> > it should).
>
> While I don't particularly like the behaviour, I can form a
> pseudo-explanation as to what is going on. When repl is a table or
> function, and the pattern specifies no captures, then the whole match
> is used as the sole capture. One way of implementing this is to say
> that if a pattern P specifies no captures, then it is treated as (P).
> This effect then spills over to when repl is a string, causing %1 to
> be the whole match.

But isn't that what %0 is for. I have done some more testing and found that if no capture is given in the pattern string then %1 becomes the whole match, while if the pattern contains a capture then that will be used. %2 seems to behave properly

assert(string.gsub("abcd", "%w%w", "%1%0") == "ababcdcd")
assert(string.gsub("abcd", "(%w)%w", "%1%0") == "aabccd")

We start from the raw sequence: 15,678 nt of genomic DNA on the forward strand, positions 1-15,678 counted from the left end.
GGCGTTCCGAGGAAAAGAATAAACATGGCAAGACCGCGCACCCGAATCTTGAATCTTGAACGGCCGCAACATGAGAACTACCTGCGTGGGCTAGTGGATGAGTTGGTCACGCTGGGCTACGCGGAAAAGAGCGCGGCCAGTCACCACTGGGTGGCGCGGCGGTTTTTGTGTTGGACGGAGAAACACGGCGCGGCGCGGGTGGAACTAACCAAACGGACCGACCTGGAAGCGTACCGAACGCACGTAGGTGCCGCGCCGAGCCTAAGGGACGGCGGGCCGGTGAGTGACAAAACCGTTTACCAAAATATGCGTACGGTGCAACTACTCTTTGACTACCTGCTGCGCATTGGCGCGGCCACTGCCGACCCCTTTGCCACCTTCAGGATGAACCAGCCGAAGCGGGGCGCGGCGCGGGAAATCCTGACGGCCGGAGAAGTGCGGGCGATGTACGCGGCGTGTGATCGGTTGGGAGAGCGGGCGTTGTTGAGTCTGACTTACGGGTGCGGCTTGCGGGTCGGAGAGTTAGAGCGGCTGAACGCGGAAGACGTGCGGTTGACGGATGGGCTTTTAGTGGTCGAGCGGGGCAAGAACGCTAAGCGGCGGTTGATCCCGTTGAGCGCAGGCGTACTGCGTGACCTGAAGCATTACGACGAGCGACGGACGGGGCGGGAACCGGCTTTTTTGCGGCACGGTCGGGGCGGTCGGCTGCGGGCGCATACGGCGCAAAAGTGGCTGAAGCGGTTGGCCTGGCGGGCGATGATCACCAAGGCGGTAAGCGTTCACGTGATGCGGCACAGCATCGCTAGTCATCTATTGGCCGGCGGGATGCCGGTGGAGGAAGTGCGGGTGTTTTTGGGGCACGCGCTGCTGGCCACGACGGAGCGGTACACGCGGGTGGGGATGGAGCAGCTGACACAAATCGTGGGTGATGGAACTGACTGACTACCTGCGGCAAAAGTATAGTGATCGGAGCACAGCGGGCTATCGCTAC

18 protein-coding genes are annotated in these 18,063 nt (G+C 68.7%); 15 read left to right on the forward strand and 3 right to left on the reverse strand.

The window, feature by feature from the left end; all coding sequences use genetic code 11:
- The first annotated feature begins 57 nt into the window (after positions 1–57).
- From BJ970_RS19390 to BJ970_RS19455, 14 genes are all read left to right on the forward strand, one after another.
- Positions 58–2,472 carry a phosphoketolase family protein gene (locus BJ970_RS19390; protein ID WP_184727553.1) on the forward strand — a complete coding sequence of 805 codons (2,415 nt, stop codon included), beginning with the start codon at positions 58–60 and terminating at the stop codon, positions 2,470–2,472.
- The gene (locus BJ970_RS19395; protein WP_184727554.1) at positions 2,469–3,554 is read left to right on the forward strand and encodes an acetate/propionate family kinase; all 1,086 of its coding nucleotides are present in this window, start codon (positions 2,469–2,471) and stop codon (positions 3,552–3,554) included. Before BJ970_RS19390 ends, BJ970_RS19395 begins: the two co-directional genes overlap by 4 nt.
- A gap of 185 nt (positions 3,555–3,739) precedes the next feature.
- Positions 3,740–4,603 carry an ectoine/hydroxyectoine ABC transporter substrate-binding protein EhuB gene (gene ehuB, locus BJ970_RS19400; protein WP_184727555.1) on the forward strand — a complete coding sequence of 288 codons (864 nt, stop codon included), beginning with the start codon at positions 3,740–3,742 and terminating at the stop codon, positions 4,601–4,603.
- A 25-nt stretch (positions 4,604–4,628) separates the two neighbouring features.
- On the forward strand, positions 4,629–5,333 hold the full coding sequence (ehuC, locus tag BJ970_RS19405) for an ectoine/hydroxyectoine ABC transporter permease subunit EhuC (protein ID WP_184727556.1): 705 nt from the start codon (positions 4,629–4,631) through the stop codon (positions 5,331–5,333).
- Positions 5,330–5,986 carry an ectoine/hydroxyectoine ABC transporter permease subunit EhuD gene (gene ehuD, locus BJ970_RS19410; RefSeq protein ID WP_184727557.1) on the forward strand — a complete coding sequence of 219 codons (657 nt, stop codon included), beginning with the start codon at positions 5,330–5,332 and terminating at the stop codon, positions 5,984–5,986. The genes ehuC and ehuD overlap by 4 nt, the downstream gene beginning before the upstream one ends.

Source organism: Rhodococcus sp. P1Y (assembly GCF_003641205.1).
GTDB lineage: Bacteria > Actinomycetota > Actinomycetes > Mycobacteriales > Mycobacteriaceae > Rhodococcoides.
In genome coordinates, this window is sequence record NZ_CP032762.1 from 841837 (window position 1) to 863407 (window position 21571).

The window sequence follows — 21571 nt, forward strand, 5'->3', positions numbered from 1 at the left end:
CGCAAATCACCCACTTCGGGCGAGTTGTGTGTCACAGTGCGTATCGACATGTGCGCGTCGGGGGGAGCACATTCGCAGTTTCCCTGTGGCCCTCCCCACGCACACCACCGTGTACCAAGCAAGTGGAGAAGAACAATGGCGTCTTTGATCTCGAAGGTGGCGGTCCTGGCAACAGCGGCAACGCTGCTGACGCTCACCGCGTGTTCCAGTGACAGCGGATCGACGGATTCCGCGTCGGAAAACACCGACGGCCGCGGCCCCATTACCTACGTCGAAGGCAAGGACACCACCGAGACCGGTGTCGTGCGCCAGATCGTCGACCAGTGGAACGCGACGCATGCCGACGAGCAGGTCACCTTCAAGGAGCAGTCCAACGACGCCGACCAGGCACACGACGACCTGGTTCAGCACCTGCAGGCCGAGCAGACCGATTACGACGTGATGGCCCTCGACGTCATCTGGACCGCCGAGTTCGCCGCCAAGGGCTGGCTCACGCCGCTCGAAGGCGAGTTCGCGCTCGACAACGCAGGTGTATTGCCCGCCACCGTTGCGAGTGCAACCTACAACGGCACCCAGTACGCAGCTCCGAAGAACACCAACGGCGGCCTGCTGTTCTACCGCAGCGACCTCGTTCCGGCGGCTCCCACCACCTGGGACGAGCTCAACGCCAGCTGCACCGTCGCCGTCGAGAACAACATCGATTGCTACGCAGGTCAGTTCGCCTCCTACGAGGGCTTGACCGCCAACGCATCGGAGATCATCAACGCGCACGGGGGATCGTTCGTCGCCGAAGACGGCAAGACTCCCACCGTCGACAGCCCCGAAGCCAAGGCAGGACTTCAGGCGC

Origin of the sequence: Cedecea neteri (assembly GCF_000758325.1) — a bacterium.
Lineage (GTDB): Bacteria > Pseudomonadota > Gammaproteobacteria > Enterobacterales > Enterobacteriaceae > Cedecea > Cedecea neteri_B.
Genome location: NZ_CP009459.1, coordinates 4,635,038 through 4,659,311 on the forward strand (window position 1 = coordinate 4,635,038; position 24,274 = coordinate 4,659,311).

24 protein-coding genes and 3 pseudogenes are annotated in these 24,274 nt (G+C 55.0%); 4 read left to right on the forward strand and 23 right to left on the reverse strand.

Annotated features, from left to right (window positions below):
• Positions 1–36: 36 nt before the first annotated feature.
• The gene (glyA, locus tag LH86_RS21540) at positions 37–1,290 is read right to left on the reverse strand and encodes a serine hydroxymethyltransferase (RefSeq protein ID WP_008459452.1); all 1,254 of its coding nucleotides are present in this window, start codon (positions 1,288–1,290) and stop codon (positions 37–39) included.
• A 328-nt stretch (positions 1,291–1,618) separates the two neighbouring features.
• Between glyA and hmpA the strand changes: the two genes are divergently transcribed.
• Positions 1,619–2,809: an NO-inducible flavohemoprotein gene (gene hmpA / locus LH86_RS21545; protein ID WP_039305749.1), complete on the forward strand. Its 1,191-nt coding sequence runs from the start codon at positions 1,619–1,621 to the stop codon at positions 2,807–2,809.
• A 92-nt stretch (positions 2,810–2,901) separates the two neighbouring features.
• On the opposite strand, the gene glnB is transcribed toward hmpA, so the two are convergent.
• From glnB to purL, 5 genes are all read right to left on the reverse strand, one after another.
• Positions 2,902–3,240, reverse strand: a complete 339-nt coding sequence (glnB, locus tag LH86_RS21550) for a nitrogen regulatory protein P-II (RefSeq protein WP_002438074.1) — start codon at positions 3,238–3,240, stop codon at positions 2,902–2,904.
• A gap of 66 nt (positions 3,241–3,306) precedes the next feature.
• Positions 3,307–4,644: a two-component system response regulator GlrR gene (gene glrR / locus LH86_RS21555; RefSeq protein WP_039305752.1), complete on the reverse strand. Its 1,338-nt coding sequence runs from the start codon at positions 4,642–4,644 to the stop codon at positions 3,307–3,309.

While I could go and check the C-code I get the feeling that as it is in the tests then it should behave like this, and I can't understand why. There is no mention or example of it in the manual.

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Re: Comprehending string.gsub

Peter Cawley
On Fri, Apr 13, 2012 at 4:07 PM, Robert Virding
<[hidden email]> wrote:
> But isn't that what %0 is for.

Yes, but %0 is only available for string replacements. %1 is
synthesized to be the entire match for all types of replacements, as
this is convenient for all non-string replacements.

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Re: Comprehending string.gsub

Robert Virding


----- Original Message -----
> On Fri, Apr 13, 2012 at 4:07 PM, Robert Virding
> <[hidden email]> wrote:
> > But isn't that what %0 is for.
>
> Yes, but %0 is only available for string replacements. %1 is
> synthesized to be the entire match for all types of replacements, as
> this is convenient for all non-string replacements.

I don't doubt you but I can't read that out of what it says in the manual:

"If repl is a string, then its value is used for replacement. The character % works as an escape character: any sequence in repl of the form %d, with d between 1 and 9, stands for the value of the d-th captured substring (see below). The sequence %0 stands for the whole match. The sequence %% stands for a single %.